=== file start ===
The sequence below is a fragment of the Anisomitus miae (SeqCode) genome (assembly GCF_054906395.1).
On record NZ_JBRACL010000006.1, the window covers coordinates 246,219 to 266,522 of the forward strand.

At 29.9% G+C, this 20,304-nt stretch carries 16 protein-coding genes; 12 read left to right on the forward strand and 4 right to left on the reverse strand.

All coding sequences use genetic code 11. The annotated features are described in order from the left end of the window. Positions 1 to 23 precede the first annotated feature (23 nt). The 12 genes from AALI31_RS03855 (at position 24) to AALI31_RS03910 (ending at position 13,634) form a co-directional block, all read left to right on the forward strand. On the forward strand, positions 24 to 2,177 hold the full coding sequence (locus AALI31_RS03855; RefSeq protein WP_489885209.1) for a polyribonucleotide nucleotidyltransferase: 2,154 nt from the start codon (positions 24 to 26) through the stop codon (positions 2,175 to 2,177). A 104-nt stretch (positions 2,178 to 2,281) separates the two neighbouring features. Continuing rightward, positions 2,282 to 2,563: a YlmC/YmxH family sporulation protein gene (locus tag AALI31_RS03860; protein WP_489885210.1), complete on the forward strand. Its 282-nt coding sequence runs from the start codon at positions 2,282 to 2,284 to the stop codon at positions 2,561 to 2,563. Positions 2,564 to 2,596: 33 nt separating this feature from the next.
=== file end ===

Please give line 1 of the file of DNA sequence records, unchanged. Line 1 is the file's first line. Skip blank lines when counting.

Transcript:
The sequence below is a fragment of the Anisomitus miae (SeqCode) genome (assembly GCF_054906395.1).